Staff Publications

Staff Publications

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    'Staff publications' is the digital repository of Wageningen University & Research

    'Staff publications' contains references to publications authored by Wageningen University staff from 1976 onward.

    Publications authored by the staff of the Research Institutes are available from 1995 onwards.

    Full text documents are added when available. The database is updated daily and currently holds about 240,000 items, of which 72,000 in open access.

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Record number 508119
Title The age of effectors : Genome-based discovery and applications
Author(s) Gibriel, Hesham A.Y.; Thomma, Bart P.H.J.; Seidl, Michael F.
Source Phytopathology 106 (2016)10. - ISSN 0031-949X - p. 1206 - 1212.
DOI https://doi.org/10.1094/PHYTO-02-16-0110-FI
Department(s) Laboratory of Phytopathology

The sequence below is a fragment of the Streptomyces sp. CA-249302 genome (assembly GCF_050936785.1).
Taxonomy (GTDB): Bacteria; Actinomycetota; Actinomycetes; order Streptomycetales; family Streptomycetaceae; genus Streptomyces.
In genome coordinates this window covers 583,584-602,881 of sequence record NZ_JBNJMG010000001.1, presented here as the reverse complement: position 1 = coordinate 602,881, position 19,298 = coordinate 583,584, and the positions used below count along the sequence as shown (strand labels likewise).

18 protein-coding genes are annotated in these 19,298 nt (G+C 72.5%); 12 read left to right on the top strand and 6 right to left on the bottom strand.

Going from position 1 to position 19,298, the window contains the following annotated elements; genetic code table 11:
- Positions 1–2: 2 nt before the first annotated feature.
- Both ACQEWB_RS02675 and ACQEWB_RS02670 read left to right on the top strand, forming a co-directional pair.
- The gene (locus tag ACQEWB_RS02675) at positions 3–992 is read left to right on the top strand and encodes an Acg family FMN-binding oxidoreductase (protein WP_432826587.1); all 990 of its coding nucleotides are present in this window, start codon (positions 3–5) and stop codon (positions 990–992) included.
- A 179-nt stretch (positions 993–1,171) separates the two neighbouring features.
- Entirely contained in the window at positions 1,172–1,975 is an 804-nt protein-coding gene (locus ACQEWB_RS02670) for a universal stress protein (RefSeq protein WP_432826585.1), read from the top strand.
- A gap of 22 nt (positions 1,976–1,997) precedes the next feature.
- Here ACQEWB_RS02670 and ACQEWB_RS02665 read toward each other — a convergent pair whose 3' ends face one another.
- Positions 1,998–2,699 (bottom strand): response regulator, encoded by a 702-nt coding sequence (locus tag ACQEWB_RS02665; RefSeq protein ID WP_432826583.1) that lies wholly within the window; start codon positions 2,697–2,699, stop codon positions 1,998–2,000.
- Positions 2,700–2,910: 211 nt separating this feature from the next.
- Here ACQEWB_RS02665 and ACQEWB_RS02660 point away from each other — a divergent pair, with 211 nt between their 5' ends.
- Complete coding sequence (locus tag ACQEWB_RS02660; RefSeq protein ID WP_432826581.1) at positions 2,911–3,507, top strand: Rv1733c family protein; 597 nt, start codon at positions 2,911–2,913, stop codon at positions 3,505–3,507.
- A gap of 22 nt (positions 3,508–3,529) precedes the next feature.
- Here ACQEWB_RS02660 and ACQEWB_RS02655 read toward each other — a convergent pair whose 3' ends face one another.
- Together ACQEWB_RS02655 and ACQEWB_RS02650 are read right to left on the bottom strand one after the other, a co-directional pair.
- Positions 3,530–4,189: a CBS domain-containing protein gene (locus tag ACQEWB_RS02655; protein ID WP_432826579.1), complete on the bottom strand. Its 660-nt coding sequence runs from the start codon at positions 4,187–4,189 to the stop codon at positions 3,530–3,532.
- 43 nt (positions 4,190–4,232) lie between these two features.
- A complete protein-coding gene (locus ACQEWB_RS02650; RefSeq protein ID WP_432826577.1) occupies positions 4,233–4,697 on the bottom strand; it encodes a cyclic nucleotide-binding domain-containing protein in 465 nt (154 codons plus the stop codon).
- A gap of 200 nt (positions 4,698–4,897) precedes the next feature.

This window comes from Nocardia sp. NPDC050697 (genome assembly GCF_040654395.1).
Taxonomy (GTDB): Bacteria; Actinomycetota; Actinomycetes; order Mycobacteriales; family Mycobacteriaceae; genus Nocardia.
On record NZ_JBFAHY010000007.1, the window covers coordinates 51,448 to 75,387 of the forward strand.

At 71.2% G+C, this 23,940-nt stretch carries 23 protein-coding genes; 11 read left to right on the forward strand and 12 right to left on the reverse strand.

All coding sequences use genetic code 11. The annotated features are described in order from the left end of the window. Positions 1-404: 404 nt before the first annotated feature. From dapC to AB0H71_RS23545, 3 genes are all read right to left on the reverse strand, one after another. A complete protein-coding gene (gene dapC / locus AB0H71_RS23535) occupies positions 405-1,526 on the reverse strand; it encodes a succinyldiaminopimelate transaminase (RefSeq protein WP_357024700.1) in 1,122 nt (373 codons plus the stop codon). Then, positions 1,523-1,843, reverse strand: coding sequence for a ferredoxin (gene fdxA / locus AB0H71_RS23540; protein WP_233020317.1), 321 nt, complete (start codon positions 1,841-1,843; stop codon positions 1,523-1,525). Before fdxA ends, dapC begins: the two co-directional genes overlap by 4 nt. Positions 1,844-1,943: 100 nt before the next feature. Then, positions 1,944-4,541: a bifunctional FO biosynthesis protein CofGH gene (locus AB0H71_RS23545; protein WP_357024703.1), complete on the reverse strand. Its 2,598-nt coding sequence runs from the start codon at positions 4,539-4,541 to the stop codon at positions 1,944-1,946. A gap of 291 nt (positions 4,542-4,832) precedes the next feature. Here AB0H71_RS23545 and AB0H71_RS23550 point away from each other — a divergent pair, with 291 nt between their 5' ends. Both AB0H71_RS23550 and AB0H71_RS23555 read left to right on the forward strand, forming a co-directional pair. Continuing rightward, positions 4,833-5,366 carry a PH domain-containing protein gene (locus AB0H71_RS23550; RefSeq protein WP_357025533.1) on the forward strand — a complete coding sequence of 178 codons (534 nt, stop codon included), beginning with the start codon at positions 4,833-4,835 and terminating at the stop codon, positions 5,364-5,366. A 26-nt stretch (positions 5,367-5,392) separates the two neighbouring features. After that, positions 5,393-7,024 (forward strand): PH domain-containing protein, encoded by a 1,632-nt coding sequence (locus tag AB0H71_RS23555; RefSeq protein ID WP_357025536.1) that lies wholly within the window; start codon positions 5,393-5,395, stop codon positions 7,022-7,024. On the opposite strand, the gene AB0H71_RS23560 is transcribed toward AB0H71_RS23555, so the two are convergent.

EPS
Publication type Refereed Article in a scientific journal
Publication year 2016
Abstract

Microbial pathogens cause devastating diseases on economically and ecologically important plant species, threatening global food security, and causing billions of dollars of losses annually. During the infection process, pathogens secrete so-called effectors that support host colonization, often by deregulating host immune responses. Over the last decades, much of the research on molecular plant-microbe interactions has focused on the identification and functional characterization of such effectors. The increasing availability of sequenced plant pathogen genomes has enabled genomicsbased discovery of effector candidates. Nevertheless, identification of full plant pathogen effector repertoires is often hampered by erroneous gene annotation and the localization effector genes in genomic regions that are notoriously difficult to assemble. Here, we argue that recent advances in genome sequencing technologies, genome assembly, gene annotation, as well as effector identification methods hold promise to disclose complete and correct effector repertoires. This allows to exploit complete effector repertoires, and knowledge of their diversity within pathogen populations, to develop durable and sustainable resistance breeding strategies, disease control, and management of plant pathogens.

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